If your social media feed is anything like mine it’s been clogged up by every man and his dog offering words of wisdom and motivation for 2016 – do this, sieze the day, make your plans etc, etc, yawn, yawn.
I always find it useful to have a look at what I’ve done each year, a gentle reminder that stuff did get done and lessons were learnt. Here are five things that I learnt in 2015 that will make me a better strength and conditioning coach.
In 2015 I was fortunate to speak at a wide essays4you.net range of international conferences and workshops with diverse audiences (foootball coaches, dancers, physiotherpists, strength and conditioning coaches and business owners). The underpinning message that applied to everyone was this…make sure you have the fundamentals in place before you get all fancy shmancy! I’ve know this for years so it’s not really a new lesson that I’ve learnt, but 2015 reinforced for me that whilst many practitioners are busy chasing marginal gains, they’ve forgotten the basics. Anyone that is trying to make their programme sound super duper clever is doing that for a reason…the majority of people don’t need super duper clever….they need super duper simple…applied consistently.
Greatest Love of All
I believe the children are our future
Teach them well and let them lead the way
Show them all the beauty they possess inside
Give them a sense of pride to make it easier
Let the children’s laughter remind us how we used to be
At the start of 2015 I was asked to deliver a CPD session at Leicester City FC on the physical preparation of young athletes. That one workshop exploring strength and conditioning in young athletes turned into a bit of a monster and couple of months later I’d clocked up some serious mileage on my motor and spoken to hundreds of coaches across the UK on how to train young athletes. It would seem that youth physical preparation is a bit of a hot topic! Whitney Houston nailed it in her song, Greatest Love of All – children are our future! It’s pleasing to see some of the great work taking place at academy level and to see clubs like Manchester City FC and Bath Rugby taking the physical development of young athletes seriously.Whilst there are some beacons of hope, not every sport is up to speed on what it takes to create future champions. Progress is being made and the physical preparation of young athletes is getting the recognition it deserves. I’ve seen first hand what a simple and effective support programme can achieve when the coaches driving it are of the highest quality.
I wrote a bunch of posts in 2015 (why early specialisation is a bad idea, I don’t care if you’re a 13-year old stormtrooper-essay.com superstart, just play to get fit, Jose Mourinho, Pianists and Football Players) – take a look at the posts and if you fancy learning more come along to the 1-Day Athletic Legacies Workshop on the 5th March at St Marys University.
Maybe It’s OK to do Crossfit
For years now, CrossFit has been an easy target for ‘elitist’ strength and conditioning coaches and I’ve sat and listened to friends and colleagues rubbish Crossfit – do you know what, I’ve probably even had the odd dig myself and I would suggest that many of those comments (mine included) have come from a position of ignorance.
I was lucky enough to spend some time at the start of 2015 with two of the best Crossfit competitors (Josh Bridges and Matt Fraser) and their coach CJ Martin and what I saw made me sit up and have a word with myself (you can check out what I had to say on the matter back HERE).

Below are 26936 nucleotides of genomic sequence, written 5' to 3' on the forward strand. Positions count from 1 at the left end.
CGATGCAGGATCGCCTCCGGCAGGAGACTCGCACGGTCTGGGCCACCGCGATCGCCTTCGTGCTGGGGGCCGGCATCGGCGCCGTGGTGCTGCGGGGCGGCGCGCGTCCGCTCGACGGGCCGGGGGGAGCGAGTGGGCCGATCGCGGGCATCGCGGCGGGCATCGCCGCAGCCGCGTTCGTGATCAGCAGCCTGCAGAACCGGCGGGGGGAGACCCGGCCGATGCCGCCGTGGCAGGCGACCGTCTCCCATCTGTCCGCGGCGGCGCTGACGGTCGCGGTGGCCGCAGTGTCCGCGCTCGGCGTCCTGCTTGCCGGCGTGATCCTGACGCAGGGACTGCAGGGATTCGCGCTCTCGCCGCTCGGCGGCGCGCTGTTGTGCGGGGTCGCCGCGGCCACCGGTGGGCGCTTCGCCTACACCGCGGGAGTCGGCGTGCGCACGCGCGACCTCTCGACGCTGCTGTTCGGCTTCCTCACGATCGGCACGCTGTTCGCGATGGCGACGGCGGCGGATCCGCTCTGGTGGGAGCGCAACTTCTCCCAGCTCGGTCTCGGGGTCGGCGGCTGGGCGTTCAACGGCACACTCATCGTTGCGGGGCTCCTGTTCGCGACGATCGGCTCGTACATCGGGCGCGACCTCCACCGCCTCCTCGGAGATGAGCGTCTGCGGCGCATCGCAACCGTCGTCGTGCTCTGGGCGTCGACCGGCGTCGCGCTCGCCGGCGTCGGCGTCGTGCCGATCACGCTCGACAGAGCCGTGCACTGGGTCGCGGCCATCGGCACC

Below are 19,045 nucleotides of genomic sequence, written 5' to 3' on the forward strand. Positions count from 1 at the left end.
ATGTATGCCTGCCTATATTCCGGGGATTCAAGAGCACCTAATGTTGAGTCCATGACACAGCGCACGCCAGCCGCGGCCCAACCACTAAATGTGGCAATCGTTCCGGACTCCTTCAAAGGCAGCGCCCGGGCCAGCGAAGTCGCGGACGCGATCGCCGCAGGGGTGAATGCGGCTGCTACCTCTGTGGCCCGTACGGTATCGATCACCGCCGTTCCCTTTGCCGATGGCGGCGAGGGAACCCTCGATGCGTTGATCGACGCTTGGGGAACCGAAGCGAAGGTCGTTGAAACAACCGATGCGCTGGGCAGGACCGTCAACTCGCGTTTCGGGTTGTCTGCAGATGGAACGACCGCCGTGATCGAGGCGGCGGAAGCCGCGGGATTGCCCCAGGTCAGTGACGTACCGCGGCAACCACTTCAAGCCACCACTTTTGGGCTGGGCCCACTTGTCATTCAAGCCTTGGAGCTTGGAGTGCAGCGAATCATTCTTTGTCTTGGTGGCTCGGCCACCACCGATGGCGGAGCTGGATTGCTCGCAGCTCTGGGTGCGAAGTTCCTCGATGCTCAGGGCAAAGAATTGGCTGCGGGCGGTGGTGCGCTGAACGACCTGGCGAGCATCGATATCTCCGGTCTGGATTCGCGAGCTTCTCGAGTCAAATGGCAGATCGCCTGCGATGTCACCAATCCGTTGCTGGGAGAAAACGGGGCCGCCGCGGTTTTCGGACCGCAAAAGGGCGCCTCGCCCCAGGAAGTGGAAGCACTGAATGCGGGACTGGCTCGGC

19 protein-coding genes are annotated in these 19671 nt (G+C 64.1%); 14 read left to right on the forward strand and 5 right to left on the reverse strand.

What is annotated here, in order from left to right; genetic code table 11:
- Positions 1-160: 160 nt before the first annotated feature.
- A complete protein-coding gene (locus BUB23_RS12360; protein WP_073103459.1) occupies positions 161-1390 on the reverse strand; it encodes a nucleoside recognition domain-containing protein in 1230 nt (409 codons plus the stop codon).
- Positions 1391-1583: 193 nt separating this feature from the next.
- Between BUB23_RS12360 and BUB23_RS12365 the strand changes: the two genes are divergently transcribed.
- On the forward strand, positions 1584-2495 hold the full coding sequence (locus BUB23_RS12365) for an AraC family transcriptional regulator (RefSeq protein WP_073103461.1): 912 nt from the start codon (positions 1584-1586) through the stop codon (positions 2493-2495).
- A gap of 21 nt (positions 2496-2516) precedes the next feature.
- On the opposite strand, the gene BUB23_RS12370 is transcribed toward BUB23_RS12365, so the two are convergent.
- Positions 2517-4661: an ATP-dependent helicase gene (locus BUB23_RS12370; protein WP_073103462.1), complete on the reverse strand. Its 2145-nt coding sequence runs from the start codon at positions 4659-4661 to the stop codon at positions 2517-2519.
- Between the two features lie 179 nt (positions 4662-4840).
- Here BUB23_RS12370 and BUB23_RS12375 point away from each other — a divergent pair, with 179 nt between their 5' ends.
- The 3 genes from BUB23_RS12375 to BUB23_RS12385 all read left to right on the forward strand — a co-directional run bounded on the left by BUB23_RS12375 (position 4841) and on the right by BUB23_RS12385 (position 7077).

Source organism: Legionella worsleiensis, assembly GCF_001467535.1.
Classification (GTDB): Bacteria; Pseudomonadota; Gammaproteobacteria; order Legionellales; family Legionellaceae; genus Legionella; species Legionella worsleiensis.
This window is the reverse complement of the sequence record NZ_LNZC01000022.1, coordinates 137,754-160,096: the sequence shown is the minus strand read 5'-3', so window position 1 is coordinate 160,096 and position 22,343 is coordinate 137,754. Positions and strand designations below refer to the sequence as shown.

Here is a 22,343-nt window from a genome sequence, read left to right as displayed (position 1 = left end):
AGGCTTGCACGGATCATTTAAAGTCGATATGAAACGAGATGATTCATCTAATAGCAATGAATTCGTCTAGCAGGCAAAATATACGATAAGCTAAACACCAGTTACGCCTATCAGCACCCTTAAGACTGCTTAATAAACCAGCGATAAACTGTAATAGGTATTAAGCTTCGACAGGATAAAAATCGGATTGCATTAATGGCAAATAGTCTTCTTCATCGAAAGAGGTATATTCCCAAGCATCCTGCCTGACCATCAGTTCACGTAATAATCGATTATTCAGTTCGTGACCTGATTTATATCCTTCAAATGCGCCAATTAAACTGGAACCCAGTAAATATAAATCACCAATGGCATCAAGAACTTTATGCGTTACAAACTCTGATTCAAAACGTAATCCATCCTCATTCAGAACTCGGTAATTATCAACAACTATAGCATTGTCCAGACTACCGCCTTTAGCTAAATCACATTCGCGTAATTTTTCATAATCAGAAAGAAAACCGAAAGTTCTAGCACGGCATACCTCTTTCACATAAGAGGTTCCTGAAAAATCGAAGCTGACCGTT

We attack things that we don’t fully understand or feel threatened by
Watching a montage of CrossFit ‘fails’ or reading a couple of forum posts from an industry expert doesn’t always paint the whole picutre.
This applies to any training system that we haven’t taken the time to fully understand. It’s easy to throw stones (that coach sucks, I can’t believe that club use that training strategy etc) – take some time to understand what is actually going on, expereince it for yourself and then make a comment from a position of understanding.
Put your balls on the line!
2015 was all about getting them out and sticking them on the line.
In September I launched The Professional Fitness Coaching Academy, a coaching programme that develops an underpinning understanding in the key areas of effective coaching. A couple of months later in November I launched my first proper grown up book (don’t worry, there are still loads of pictures), The Strength and Conditioning Bible, a book that cuts through the BS and offers solid strength and conditioning training advice that anyone can follow.
I struggled to push the button on both products, worried about what others may say. But then I went back and read some great advice from Seth Godin about ‘failure to ship’ and I realised that at some point you just have to push the button. I’m proud of both products – they add something and will help coaches, athletes and fitness enthusiasts to become better – that’s got to be a good thing right?
You can teach an old dog new tricks!
I’ve sat and watched technology creep into strenth and conditioning coaching and for many years I wasn’t really having it! I was in danger of becoming a dinosaur! In 2015 I embraced technology – I became a cockroach (check out my TEDx talk if you wondering what the hell I’m talking about!) and got stuck into Velocity Based Training. This is the way forward and wearable technology can now add some objectivity to our strength and conditioning coaching. We still need to be great coaches and there will still be times when we use that funny feeling in our gut to make a training decision but I’ve seen the future and it has numbers attached to it!
OK – I’m super psyched and pumped for 2016 – sieze the day, this year is yours blah blah blah – go get it (add additional motivational BS if you need to!).
I hope you found the lessons I’ve learnt helpful – what strength and conditioning lessons did you learn in 2015?